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Michigan Releases Final Lake Erie Water Quality Plan
Pennsylvania Ag Connection - 03/08/2018

State agencies submitted their final Lake Erie Domestic Action Plan to the U.S. Environmental Protection Agency sharing Michigan's strategies to improve water quality in Lake Erie and help reduce instances of harmful algal blooms.

The plan, which was jointly created by the Michigan departments of Environmental Quality, Agriculture and Rural Development, and Natural Resources, incorporates public comments received following the June 2017 release of the state's draft Lake Erie Domestic Action Plan (DAP). The document can be viewed at

The final DAP provides a more detailed implementation timeline and identifies how each agency will be reporting their progress. It also outlines three main goals that are consistent with the federal plan rolled out by the EPA, which are: 1) to minimize the extent of oxygen depleted zones in the waters of the central basin of Lake Erie; 2) maintain healthy animal and plant life in the western and central basins; and 3) maintain cyanobacteria (blue-green algae) levels that do not produce concentrations of toxins.

Michigan's plan sets very specific actions that need to be taken to achieve a 40 percent phosphorus reduction goal, which was also established as a Michigan Water Strategy priority measure by Governor Rick Snyder. It includes continuing to tighten sewage treatment facility permits, targeting Michigan's portion of the Maumee River and River Raisin watersheds for phosphorus reduction, increasing research on soluble reactive phosphorus, increase farmer technical assistance for best management practices, and continue outreach and education around Lake Erie.

According to Gordon Wenk, director of the Michigan Department of Agriculture and Rural Development Director, the strategies laid out in the Domestic Action Plan will show the steps Michigan is taking to improve Lake Erie.

"The causes of algal blooms are complex, and Michigan's Domestic Action Plan underscores the need to take a holistic approach to improving water quality in the lake," said Wenk. "Our plan will show the measurable steps being taken on several fronts including implementation of agriculture best practices, improvements to wastewater treatment, improving street/storm water run-off controls, and the restoration of wetlands. There's no quick, easy fix, but through collaboration and commitment, we will see improvements."

Algae are simple, non-flowering plants that are a natural part of freshwater and ocean ecosystems. Not all algae cause harm, but overgrowth can indicate a disruption in the ecosystem. Too much phosphorus, a nutrient that accelerates algae growth, has been identified as one cause of persistent, intense algal blooms in the western part of Lake Erie. As the warmest and shallowest Great Lake, Lake Erie, especially its western basin, is vulnerable to algal blooms, which can threaten ecological health and drinking water quality.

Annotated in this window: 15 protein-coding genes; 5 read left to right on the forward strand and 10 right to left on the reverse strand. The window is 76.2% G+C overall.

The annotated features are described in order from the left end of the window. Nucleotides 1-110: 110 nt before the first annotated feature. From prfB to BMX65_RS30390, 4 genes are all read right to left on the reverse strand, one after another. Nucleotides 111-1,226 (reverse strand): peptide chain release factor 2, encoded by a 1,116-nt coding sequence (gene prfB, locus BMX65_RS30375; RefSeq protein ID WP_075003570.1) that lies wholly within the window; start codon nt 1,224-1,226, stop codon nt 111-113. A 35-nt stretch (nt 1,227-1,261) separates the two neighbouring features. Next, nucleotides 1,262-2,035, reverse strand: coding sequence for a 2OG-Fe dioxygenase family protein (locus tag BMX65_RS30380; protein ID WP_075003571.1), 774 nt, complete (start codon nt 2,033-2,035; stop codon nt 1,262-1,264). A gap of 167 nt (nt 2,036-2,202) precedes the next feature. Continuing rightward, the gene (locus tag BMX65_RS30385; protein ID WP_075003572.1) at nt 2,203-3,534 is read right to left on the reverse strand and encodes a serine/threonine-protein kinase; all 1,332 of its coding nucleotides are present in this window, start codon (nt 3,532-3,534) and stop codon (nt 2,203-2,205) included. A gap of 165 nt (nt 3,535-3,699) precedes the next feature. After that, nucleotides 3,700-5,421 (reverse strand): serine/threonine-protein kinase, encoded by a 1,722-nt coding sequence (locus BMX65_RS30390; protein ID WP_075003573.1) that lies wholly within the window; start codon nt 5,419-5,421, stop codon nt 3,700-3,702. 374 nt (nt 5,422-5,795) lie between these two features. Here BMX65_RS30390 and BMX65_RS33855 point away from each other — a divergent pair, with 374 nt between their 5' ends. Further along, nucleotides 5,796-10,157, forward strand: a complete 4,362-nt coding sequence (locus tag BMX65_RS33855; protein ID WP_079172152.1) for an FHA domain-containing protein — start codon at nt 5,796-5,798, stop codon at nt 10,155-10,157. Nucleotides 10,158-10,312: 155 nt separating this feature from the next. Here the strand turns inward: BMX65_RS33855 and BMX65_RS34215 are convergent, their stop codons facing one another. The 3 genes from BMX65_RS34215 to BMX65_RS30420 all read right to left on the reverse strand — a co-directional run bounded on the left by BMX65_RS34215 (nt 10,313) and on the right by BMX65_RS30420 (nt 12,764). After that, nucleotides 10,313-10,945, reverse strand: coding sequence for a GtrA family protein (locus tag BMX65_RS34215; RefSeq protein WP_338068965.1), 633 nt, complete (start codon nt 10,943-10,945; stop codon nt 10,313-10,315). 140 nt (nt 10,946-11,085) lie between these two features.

"The Great Lakes are among Michigan's most defining and treasured natural resources," said DNR Director Keith Creagh. "Integrating this plan into the long-term management of Lake Erie will ensure that it remains a viable source of drinking water, as well as a clean, safe recreation destination for the region's residents and visitors."

Improving Lake Erie is important to Michigan and the Great Lakes region. Commitment to making change is embedded in several supporting Great Lakes management plans including the Western Lake Erie Basin Collaborative Agreement signed by Michigan, Ohio and Ontario.

"Lake Erie is one of our treasured Great Lakes and it provides significant recreational opportunities for Michiganders as well," said C. Heidi Grether, director of the Michigan Department of Environmental Quality. "Utilizing an all-encompassing and collaborative approach like the Michigan's Domestic Action Plan provides a viable adaptive framework to further limit phosphorus and work across urban and rural sources to address water quality issues."

The final Lake Erie Domestic Action Plan will be integrated into a larger comprehensive plan, that combines plans from nearby Great Lakes states, the province of Ontario, and the U.S. and Canadian governments.

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